If you’re a senior or the caretaker of a senior, you may have heard about long-term care, also known as LTC. Long-term care refers to the type of care that’s needed when an individual can no longer live independently. It encompasses both medical and daily activities, such as eating and getting dressed. LTC can be necessary for a disabled person of any age after an accident or illness, but it’s commonly required for seniors with diminished mobility or dementia.
Those who decide to age in place can choose to receive long-term care at home by a custodial caregiver. You can also choose an assisted living facility or a skilled nursing home for more advanced medical needs. It’s important to look at all of your options and figure out a plan that fits your situation.
Types of Long-Term Care
There are many facilities that can benefit those who need long-term care.
Assisted Living – Seniors who can’t live independently have the option to move into an assisted living center. These staffed homes provide custodial care to seniors who need help with daily living activities and transportation.
Nursing Home – Also known as skilled nursing facilities, nursing homes are ideal for seniors who require medical attention in addition to daily personal care. The facilities are staffed with medical nurses to ensure that seniors are well cared for.
In-Home Care – Seniors who want to age in place may choose to hire a home health aide or skilled nurse to provide in-home care. If this is the route that you choose, then consider planning ahead by modifying your home for safety and accessibility.
There are many ways to outfit your home to make it fit your unique physical needs. Medical alert systems can save your life when you’re alone and need immediate assistance. Stair lifts, handlebars, ramps, and walk-in showers can provide access for wheelchairs or walkers.
Paying for Long-Term Care
Long-term care makes life easier for the elderly and the disabled, but the hard part is paying for it. Annual costs fall anywhere from $43,000 to $93,000 on average across the nation. That’s the equivalent of full-time salary, which most people don’t have to spare. Even though turning age 65 means you’re eligible for Medicare, the coverage falls short of paying for long-term care. Medicare’s coverage is limited to short-term recoveries following a hospitalization. Many seniors need LTC for more time than Medicare allows, and some even need it for the rest of their lives.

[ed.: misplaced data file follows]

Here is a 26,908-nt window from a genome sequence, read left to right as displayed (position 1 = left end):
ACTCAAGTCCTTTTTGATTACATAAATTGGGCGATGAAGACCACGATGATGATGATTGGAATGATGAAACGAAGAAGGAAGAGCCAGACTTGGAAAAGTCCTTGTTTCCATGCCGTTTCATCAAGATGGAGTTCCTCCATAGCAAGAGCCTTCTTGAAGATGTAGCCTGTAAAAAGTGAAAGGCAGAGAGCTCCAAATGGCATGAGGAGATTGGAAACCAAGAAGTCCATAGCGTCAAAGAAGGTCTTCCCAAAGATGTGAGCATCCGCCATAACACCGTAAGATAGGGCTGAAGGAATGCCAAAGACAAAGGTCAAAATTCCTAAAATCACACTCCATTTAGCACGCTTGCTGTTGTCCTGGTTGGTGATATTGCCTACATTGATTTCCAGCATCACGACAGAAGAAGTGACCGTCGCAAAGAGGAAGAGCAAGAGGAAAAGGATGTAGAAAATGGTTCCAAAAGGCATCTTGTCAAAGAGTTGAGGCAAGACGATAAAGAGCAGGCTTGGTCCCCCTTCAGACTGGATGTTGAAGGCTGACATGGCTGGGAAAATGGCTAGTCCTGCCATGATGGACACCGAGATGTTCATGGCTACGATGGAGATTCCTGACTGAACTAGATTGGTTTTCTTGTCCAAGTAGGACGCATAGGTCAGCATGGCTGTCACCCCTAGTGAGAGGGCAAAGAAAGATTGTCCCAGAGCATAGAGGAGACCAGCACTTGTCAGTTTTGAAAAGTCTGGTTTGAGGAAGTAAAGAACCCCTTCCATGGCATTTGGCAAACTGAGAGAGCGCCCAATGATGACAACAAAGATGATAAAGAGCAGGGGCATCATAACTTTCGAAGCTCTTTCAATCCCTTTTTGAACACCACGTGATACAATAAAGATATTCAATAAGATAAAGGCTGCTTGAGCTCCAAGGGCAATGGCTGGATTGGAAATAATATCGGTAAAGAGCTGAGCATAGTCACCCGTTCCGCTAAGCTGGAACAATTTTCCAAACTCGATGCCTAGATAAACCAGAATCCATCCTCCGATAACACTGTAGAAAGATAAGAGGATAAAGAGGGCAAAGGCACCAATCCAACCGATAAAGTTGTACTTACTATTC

Here are a few ways to cover the costs of LTC when the need arises:
Savings and Family Funds – Since family and friends provide 80 percent of in-home care, it wouldn’t be far-fetched to assume that the cost of care is coming out of the family’s pocket. For families with strong financial security, this additional cost might not be a big deal. For most families, however, the burden is too big to shoulder all at once. This is where a pre-paid policy makes the most sense.
Long-Term Care Insurance – Long-term care insurance policies can be purchased individually, combined with life insurance, or added as a rider to an annuity. Some people feel that the cost of paying long-term care premiums is a burden, but those who need it one day may find that it was worth the investment in the long run.
Life Insurance Settlement – Did you know that you can sell your life insurance policy to a third-party company? Your sale price will be less than the insurance payout, but when money is tight, the extra cash could come in handy.
The best way to go into your senior years is with a plan to get you through the hard times. If you’re getting close or have already entered that stage, take action now. If you’re still far from that stage, it’s smart to begin navigating the tricky waters of long-term care. The plan may cost money, but the time you put into it is priceless.
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